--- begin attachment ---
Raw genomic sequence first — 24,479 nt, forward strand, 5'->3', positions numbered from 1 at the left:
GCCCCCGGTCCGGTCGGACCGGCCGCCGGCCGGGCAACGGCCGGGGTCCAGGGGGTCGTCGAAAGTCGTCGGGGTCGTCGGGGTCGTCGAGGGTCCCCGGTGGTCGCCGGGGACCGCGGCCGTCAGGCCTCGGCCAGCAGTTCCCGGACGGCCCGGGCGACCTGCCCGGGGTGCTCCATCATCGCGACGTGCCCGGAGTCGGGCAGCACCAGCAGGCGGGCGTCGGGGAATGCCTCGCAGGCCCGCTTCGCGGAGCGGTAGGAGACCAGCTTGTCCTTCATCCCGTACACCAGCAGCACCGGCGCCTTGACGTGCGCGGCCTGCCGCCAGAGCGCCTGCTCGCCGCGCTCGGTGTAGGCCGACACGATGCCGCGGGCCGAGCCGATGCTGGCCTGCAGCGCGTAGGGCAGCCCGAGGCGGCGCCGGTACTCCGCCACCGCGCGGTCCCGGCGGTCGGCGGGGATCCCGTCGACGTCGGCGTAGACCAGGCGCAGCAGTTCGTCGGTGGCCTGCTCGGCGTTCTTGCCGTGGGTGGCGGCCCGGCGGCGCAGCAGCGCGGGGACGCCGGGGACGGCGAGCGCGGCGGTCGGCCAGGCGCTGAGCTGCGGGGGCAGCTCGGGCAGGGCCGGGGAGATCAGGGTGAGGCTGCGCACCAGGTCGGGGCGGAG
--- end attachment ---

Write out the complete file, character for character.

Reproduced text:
Raw genomic sequence first — 24,479 nt, forward strand, 5'->3', positions numbered from 1 at the left:
GCCCCCGGTCCGGTCGGACCGGCCGCCGGCCGGGCAACGGCCGGGGTCCAGGGGGTCGTCGAAAGTCGTCGGGGTCGTCGGGGTCGTCGAGGGTCCCCGGTGGTCGCCGGGGACCGCGGCCGTCAGGCCTCGGCCAGCAGTTCCCGGACGGCCCGGGCGACCTGCCCGGGGTGCTCCATCATCGCGACGTGCCCGGAGTCGGGCAGCACCAGCAGGCGGGCGTCGGGGAATGCCTCGCAGGCCCGCTTCGCGGAGCGGTAGGAGACCAGCTTGTCCTTCATCCCGTACACCAGCAGCACCGGCGCCTTGACGTGCGCGGCCTGCCGCCAGAGCGCCTGCTCGCCGCGCTCGGTGTAGGCCGACACGATGCCGCGGGCCGAGCCGATGCTGGCCTGCAGCGCGTAGGGCAGCCCGAGGCGGCGCCGGTACTCCGCCACCGCGCGGTCCCGGCGGTCGGCGGGGATCCCGTCGACGTCGGCGTAGACCAGGCGCAGCAGTTCGTCGGTGGCCTGCTCGGCGTTCTTGCCGTGGGTGGCGGCCCGGCGGCGCAGCAGCGCGGGGACGCCGGGGACGGCGAGCGCGGCGGTCGGCCAGGCGCTGAGCTGCGGGGGCAGCTCGGGCAGGGCCGGGGAGATCAGGGTGAGGCTGCGCACCAGGTCGGGGCGGAG